The Indian Ocean island of Mauritius (just four hours’ flight from Jo’burg) is a dream holiday destination for many South Africans, but can be a nightmare for your bank account. Mauritius has picture-perfect palm-fringed beaches, pristine reefs and a mountainous interior with flourishing rainforests, all of which adds up to a truly gorgeous destination.
However, the costs of visiting Mauritius can also add up very quickly, with a typical week-long stay at a “western-style” resort hotel for a family of four easily working out to over R100 000. Fortunately, Mauritius is an island that Antonia knows well, and here she shares her tips for making the most of your island time while staying healthy, and within your budget.
Rather than booking a resort holiday, use online resources to find much more reasonably priced accommodation options in Mauritius. There are an increasing number of Airbnb properties there, and also specialist Mauritian holiday home websites offering cottages, villas and apartments for rent.
Of course you’ll want to be near the beach, but you should also think about whether you want a more happening, bustling neighbourhood (such as Grand Baie in the north - perfect for young people), or the amenities in the capital, Port Louis. Then there is the more chilled Tamarin area to the south-east.
You can save a small fortune by self-catering, and the markets of Port Louis are a great place to find organic local fruit and veggies. You’ll discover tropical wild foods, and produce grown without chemicals, on many of the stalls.Antonia managed to find two quality health food shops in Grand Baie: Health Solutions Organic Market and La Vie Claire. They stock a range of organic, natural foods as well as teas and superfoods, and are definitely worth checking out.
Grand Baie’s Super U supermarket stocks excellent (but rather expensive) bio products imported from France, including cheese, granolas and yoghurts, but it’s also an easy place to spend all your holiday money.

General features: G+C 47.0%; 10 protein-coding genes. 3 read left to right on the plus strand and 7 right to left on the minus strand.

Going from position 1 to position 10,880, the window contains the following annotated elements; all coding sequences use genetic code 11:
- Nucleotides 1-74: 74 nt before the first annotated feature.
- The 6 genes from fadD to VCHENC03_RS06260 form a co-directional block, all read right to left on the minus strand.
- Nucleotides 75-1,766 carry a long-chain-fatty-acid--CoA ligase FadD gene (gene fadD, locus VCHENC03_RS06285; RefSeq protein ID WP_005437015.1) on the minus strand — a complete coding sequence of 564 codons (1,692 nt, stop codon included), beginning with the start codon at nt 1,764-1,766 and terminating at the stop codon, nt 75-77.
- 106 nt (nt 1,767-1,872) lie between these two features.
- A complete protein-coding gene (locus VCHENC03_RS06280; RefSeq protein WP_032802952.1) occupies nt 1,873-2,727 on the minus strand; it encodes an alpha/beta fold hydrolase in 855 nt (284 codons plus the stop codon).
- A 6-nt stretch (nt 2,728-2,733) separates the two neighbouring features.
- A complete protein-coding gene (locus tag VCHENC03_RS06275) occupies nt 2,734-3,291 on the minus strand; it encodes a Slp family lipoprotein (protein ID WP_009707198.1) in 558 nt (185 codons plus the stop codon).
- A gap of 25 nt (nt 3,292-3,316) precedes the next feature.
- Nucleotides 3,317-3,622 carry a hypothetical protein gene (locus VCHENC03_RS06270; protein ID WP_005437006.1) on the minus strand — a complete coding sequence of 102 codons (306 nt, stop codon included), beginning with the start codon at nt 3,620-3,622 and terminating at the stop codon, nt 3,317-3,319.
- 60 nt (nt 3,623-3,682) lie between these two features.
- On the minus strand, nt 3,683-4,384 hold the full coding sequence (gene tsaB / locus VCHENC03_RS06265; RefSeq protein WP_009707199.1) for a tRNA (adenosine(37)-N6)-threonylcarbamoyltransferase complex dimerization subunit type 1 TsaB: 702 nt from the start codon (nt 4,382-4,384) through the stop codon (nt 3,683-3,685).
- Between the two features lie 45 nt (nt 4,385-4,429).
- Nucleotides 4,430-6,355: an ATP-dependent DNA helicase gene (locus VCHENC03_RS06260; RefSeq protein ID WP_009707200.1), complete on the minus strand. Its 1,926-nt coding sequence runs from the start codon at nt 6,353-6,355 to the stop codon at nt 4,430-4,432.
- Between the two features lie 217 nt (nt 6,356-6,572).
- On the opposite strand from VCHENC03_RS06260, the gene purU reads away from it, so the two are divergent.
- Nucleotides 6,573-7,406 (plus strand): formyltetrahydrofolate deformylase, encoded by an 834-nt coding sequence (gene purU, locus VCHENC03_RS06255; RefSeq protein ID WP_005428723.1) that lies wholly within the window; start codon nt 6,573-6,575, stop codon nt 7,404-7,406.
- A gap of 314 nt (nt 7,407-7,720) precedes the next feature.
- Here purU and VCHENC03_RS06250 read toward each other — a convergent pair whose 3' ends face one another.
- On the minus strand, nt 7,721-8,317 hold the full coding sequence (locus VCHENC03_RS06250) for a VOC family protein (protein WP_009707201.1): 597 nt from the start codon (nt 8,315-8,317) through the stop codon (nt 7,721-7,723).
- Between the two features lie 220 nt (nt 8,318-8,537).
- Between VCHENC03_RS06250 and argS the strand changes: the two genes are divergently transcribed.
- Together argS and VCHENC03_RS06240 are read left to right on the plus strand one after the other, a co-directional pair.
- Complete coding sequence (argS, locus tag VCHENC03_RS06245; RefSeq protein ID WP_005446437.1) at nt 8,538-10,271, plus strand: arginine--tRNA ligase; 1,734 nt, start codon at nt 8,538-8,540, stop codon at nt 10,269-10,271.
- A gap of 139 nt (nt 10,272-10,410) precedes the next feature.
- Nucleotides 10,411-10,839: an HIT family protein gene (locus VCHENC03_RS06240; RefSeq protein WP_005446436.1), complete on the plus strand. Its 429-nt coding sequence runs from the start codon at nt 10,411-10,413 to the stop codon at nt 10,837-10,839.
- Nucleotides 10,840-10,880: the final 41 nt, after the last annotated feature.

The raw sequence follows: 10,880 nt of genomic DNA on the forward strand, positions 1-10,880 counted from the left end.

As with so many holiday destinations, the key to delicious, affordable meals and ingredients is to eat local. Buy fruit juices from vendors on the beach rather than shops, and enjoy the exotic flavours of Mauritian street food (think filled rotis and curries) which are remarkably cheap. You can also find intriguing noodle bowls, and plastic-free produce fresh stalls on the side of the road, although these can be expensive.
For an island where vegetation grows in profusion, greens are surprisingly hard to find. Antonia recommends taking your own moringa, barley grass and wheatgrass powders so that you can start each day with a revitalising homemade green shake.
If you’re gluten-sensitive but miss the taste of “real” bread, then you’re in for a treat on Mauritius. One legacy of French rule is the many excellent bakeries found on the island, and because the bread and baked goods are made using fermentation methods and imported flour, they are fresh, light and easily digestible. If you have an appetite for data during your Mauritian holiday, but don’t want to choke on inflated roaming fees on your phone bill when you return home, then a “tourist pack” and SIM card from local operator Emtel is the way to go. 1GB of data should easily last you a week, and these packs are readily available from cafés and convenience stores.
Bon voyage, and bon appétit!